1997
1. San Antonio Spurs – Tim Duncan (no remix)
2. Philadephia 76ers – Keith Van Horn remixed to Tracy McGrady
3. Boston Celtics – Chauncey Billups (no remix)
4. Vancouver Grizzles – Antonio Daniels remixed to Stephen Jackson (2.14)
5. Denver Nuggets – Tony Battie remixed to Tim Thomas (1.7)

Duncan is the best power forward to ever play, so, yeah he can stay where he is. McGrady was a supreme offensive force at one point during his career and has had a pretty good career overall. Billups a.k.a. Mr. Big Shot was never a true superstar, but it seems like he was always on the cusp because all he did was win (119.8 Win Share; one championship ring). Jackson’s actions during the Malice in the Palace will probably trump anything he does or did for his career, which is too bad because he turned out to be a solid player, especially as a second round draft pick. Next up is Thomas — a classic underachiever — which says a lot for this kind of horrible draft class.

1998
1. Los Angeles Clippers – Michael Olowokandi remixed to Dirk Nowitzki (1.9)
2. Vancouver Grizzlies – Mike Bibby remixed to Paul Pierce (1.10)
3. Denver Nuggets – Raef LaFrentz remixed to Vince Carter
4. Toronto Raptors – Antawn Jamison (no remix)
5. Golden State Warriors – Vince Carter remixed to Rashard Lewis (2.3)

Nowitzki showed that the “soft” European big man could not only play in the NBA, but excel and lead his team to a championship. Pierce should go down as one of the all-time best Celtics and that says a lot. Vince Carter was yet another “next Michael Jordan” type of players, but he was his own man (see: attending his college graduation the day of a crucial playoff game) and not like Jordan (see: no rings). At one point, he captivated the masses with his dunking ability, but also did more than just throw it down, eventually scoring more than 21,000 points. Jamison has put up some impressive numbers in his career, but always seemed underappreciated. Lewis came straight out of high school and became one of the more consistent scorers and three-point threats while with the Seattle SuperSonics. He is now consistently mentioned when it comes to bad contracts, so there’s that.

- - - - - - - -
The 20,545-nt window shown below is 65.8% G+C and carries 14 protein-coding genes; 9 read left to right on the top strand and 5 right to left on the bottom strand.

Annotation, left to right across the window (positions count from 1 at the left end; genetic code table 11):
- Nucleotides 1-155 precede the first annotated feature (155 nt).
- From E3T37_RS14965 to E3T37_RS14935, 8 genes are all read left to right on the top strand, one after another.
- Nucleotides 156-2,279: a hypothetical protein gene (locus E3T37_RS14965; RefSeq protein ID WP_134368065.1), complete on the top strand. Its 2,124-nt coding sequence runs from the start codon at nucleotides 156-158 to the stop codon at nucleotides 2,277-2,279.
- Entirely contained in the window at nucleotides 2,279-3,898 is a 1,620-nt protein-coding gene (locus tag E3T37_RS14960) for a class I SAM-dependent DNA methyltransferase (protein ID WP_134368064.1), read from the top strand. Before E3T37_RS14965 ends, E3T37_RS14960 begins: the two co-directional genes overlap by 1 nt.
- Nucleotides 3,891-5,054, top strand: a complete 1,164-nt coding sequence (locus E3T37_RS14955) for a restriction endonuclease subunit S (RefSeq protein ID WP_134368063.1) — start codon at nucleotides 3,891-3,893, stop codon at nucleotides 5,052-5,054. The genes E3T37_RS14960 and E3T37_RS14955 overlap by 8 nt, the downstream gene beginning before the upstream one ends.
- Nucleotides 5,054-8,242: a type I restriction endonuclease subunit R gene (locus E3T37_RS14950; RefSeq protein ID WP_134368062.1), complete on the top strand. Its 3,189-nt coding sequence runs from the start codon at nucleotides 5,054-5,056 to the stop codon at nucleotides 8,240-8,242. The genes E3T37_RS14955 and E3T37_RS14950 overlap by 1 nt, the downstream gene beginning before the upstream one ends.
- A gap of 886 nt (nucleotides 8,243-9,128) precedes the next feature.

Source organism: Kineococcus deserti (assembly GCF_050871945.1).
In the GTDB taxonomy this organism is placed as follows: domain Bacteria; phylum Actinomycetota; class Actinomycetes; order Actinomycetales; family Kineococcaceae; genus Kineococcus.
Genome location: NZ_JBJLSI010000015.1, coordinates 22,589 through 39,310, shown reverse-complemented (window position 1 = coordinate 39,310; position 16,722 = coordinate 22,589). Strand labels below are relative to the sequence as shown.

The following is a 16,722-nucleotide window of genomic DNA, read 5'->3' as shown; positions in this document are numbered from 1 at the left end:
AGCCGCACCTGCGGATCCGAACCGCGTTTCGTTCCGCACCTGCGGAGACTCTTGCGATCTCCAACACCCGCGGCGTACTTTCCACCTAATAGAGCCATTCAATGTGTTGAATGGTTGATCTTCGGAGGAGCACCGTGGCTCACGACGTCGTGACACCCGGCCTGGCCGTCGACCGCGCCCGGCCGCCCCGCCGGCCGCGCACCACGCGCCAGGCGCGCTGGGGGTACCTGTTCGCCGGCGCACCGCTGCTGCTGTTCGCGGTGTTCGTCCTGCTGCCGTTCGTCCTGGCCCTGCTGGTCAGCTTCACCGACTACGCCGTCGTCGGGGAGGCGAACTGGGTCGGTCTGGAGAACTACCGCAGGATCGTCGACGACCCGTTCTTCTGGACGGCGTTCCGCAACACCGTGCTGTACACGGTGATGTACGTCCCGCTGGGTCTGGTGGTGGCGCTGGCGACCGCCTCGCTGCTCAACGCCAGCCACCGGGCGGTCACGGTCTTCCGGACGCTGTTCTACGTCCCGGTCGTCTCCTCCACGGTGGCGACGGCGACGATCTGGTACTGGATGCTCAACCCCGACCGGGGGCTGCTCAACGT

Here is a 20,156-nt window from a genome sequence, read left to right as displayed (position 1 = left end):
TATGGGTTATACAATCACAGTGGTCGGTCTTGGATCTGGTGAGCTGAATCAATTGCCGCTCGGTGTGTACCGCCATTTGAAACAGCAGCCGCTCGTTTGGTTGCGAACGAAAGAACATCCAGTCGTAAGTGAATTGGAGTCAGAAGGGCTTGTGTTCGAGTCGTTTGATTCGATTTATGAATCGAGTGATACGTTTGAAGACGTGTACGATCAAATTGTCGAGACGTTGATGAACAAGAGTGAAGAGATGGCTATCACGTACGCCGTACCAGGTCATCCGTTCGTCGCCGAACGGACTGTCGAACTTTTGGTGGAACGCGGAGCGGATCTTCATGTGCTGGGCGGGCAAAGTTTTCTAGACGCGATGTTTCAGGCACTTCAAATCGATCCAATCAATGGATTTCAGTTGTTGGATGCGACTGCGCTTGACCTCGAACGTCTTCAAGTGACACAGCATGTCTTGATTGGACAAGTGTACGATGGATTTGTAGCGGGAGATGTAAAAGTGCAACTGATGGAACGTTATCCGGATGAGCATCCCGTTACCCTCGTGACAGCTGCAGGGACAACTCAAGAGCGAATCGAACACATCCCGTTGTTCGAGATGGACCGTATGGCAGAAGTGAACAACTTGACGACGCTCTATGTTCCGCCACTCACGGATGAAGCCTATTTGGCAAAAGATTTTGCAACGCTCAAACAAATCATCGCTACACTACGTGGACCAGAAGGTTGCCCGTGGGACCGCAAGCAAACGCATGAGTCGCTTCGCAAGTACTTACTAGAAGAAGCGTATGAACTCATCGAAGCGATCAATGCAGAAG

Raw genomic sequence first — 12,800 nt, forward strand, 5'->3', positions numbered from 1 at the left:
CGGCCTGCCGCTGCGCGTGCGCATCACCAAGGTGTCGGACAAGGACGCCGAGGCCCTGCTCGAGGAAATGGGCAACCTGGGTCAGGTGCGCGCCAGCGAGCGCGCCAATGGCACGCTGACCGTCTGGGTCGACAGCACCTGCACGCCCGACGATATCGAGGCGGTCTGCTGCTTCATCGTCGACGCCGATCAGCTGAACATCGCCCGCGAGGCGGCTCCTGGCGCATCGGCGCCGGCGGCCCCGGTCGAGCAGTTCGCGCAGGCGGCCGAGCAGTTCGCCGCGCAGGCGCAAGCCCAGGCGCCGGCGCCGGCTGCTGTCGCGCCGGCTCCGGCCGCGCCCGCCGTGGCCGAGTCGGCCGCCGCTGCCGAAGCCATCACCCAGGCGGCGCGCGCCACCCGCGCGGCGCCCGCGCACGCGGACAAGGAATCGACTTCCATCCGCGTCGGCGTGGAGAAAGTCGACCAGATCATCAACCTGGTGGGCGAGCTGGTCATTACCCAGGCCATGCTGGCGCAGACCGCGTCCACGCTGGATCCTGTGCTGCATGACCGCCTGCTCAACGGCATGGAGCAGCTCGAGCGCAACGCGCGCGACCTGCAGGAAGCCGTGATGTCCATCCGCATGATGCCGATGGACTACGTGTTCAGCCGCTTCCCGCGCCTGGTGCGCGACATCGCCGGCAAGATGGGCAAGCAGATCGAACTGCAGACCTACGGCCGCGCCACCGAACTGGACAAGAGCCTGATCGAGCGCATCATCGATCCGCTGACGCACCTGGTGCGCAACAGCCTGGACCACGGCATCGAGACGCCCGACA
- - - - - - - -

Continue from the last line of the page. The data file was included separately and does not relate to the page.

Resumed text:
1999
1. Chicago Bulls – Elton Brand (no remix)
2. Vancouver Grizzlies – Steve Francis remixed to Manu Ginobili (2.28)
3. Charlotte Hornets – Baron Davis remixed to Shawn Marion (1.9)
4. Los Angeles Clippers – Lamar Odom (no remix)
5. Toronto Raptors – Jonathan Bender remixed to Andre Miller (1.8)

Brand gets to stay where he is because he put up some excellent overall numbers and is second behind Marion (113.6) with 101.8 Win Shares. Brand was always a candidate to average 20-10, achieving that mark in six of his first seven seasons. I just love Manu’s ability to do everything, both offensively and defensively. Plus, he’s a winner and will do anything it takes to get a victory. Marion is another one of those jack-of-all-trades type of players, and if you played fantasy basketball during his time with the Suns, you were probably the only one among your friends that knew who he was and how well he played. Odom sticks at four as he’s very talented, capable of doing many things on the floor and, of course, a two-time champion. Miller slides in at five as his stats can stand on their own when compared to the two guards that were the second and third picks of this draft.  Also, unlike Baron and Bibby, Miller is still productive to this day.